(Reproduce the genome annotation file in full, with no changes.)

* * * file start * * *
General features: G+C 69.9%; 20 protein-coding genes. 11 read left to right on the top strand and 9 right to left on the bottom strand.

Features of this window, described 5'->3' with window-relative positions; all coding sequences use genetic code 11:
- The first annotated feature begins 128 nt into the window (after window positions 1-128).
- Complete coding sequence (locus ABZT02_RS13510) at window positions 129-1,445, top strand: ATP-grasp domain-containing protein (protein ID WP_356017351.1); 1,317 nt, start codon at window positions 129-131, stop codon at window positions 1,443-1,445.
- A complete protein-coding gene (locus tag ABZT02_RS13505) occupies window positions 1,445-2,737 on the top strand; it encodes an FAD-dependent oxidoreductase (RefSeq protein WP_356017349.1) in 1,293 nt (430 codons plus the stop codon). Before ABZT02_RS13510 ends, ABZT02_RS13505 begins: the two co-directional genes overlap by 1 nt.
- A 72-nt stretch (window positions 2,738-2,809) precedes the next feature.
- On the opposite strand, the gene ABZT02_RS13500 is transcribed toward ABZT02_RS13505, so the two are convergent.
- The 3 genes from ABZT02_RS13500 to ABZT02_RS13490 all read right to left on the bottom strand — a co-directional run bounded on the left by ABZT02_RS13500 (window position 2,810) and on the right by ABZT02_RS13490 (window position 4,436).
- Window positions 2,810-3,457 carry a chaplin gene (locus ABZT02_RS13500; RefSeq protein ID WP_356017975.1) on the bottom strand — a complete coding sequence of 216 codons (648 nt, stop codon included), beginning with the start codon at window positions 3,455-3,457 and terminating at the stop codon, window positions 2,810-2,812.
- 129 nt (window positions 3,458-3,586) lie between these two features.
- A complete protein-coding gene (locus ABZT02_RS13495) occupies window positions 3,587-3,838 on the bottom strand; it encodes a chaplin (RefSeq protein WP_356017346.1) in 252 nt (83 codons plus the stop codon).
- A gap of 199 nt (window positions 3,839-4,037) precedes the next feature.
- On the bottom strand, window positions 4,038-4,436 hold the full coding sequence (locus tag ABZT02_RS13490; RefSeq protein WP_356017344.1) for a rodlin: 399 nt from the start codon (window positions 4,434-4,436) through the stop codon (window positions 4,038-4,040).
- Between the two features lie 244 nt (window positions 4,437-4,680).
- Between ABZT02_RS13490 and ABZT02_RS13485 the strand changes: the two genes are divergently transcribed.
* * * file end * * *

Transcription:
General features: G+C 69.9%; 20 protein-coding genes. 11 read left to right on the top strand and 9 right to left on the bottom strand.

Features of this window, described 5'->3' with window-relative positions; all coding sequences use genetic code 11:
- The first annotated feature begins 128 nt into the window (after window positions 1-128).
- Complete coding sequence (locus ABZT02_RS13510) at window positions 129-1,445, top strand: ATP-grasp domain-containing protein (protein ID WP_356017351.1); 1,317 nt, start codon at window positions 129-131, stop codon at window positions 1,443-1,445.
- A complete protein-coding gene (locus tag ABZT02_RS13505) occupies window positions 1,445-2,737 on the top strand; it encodes an FAD-dependent oxidoreductase (RefSeq protein WP_356017349.1) in 1,293 nt (430 codons plus the stop codon). Before ABZT02_RS13510 ends, ABZT02_RS13505 begins: the two co-directional genes overlap by 1 nt.
- A 72-nt stretch (window positions 2,738-2,809) precedes the next feature.
- On the opposite strand, the gene ABZT02_RS13500 is transcribed toward ABZT02_RS13505, so the two are convergent.
- The 3 genes from ABZT02_RS13500 to ABZT02_RS13490 all read right to left on the bottom strand — a co-directional run bounded on the left by ABZT02_RS13500 (window position 2,810) and on the right by ABZT02_RS13490 (window position 4,436).
- Window positions 2,810-3,457 carry a chaplin gene (locus ABZT02_RS13500; RefSeq protein ID WP_356017975.1) on the bottom strand — a complete coding sequence of 216 codons (648 nt, stop codon included), beginning with the start codon at window positions 3,455-3,457 and terminating at the stop codon, window positions 2,810-2,812.
- 129 nt (window positions 3,458-3,586) lie between these two features.
- A complete protein-coding gene (locus ABZT02_RS13495) occupies window positions 3,587-3,838 on the bottom strand; it encodes a chaplin (RefSeq protein WP_356017346.1) in 252 nt (83 codons plus the stop codon).
- A gap of 199 nt (window positions 3,839-4,037) precedes the next feature.
- On the bottom strand, window positions 4,038-4,436 hold the full coding sequence (locus tag ABZT02_RS13490; RefSeq protein WP_356017344.1) for a rodlin: 399 nt from the start codon (window positions 4,434-4,436) through the stop codon (window positions 4,038-4,040).
- Between the two features lie 244 nt (window positions 4,437-4,680).
- Between ABZT02_RS13490 and ABZT02_RS13485 the strand changes: the two genes are divergently transcribed.